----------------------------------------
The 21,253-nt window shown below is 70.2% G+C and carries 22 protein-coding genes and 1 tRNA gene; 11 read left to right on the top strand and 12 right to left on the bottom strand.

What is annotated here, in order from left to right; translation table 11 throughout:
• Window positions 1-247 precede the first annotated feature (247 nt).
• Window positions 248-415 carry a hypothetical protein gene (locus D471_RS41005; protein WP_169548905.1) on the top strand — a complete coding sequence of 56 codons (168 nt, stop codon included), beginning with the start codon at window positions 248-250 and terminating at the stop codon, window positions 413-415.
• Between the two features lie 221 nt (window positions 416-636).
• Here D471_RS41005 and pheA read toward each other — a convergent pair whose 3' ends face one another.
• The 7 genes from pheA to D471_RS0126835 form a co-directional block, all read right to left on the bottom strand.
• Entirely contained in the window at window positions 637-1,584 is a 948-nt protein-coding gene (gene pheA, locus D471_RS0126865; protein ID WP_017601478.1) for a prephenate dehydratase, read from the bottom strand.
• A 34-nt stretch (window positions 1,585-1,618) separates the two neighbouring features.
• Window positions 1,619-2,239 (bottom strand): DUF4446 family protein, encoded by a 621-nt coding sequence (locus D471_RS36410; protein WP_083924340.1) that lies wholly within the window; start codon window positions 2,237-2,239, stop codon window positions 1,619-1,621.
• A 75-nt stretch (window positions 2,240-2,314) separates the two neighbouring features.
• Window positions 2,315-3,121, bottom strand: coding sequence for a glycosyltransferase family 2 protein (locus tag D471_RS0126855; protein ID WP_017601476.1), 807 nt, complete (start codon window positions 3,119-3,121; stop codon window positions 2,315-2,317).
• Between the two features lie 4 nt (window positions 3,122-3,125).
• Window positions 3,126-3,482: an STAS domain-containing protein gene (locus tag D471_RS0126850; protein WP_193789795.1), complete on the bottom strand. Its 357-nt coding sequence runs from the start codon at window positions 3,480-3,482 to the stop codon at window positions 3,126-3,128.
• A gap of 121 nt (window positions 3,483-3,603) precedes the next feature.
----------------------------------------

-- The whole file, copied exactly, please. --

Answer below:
The 21,253-nt window shown below is 70.2% G+C and carries 22 protein-coding genes and 1 tRNA gene; 11 read left to right on the top strand and 12 right to left on the bottom strand.

What is annotated here, in order from left to right; translation table 11 throughout:
• Window positions 1-247 precede the first annotated feature (247 nt).
• Window positions 248-415 carry a hypothetical protein gene (locus D471_RS41005; protein WP_169548905.1) on the top strand — a complete coding sequence of 56 codons (168 nt, stop codon included), beginning with the start codon at window positions 248-250 and terminating at the stop codon, window positions 413-415.
• Between the two features lie 221 nt (window positions 416-636).
• Here D471_RS41005 and pheA read toward each other — a convergent pair whose 3' ends face one another.
• The 7 genes from pheA to D471_RS0126835 form a co-directional block, all read right to left on the bottom strand.
• Entirely contained in the window at window positions 637-1,584 is a 948-nt protein-coding gene (gene pheA, locus D471_RS0126865; protein ID WP_017601478.1) for a prephenate dehydratase, read from the bottom strand.
• A 34-nt stretch (window positions 1,585-1,618) separates the two neighbouring features.
• Window positions 1,619-2,239 (bottom strand): DUF4446 family protein, encoded by a 621-nt coding sequence (locus D471_RS36410; protein WP_083924340.1) that lies wholly within the window; start codon window positions 2,237-2,239, stop codon window positions 1,619-1,621.
• A 75-nt stretch (window positions 2,240-2,314) separates the two neighbouring features.
• Window positions 2,315-3,121, bottom strand: coding sequence for a glycosyltransferase family 2 protein (locus tag D471_RS0126855; protein ID WP_017601476.1), 807 nt, complete (start codon window positions 3,119-3,121; stop codon window positions 2,315-2,317).
• Between the two features lie 4 nt (window positions 3,122-3,125).
• Window positions 3,126-3,482: an STAS domain-containing protein gene (locus tag D471_RS0126850; protein WP_193789795.1), complete on the bottom strand. Its 357-nt coding sequence runs from the start codon at window positions 3,480-3,482 to the stop codon at window positions 3,126-3,128.
• A gap of 121 nt (window positions 3,483-3,603) precedes the next feature.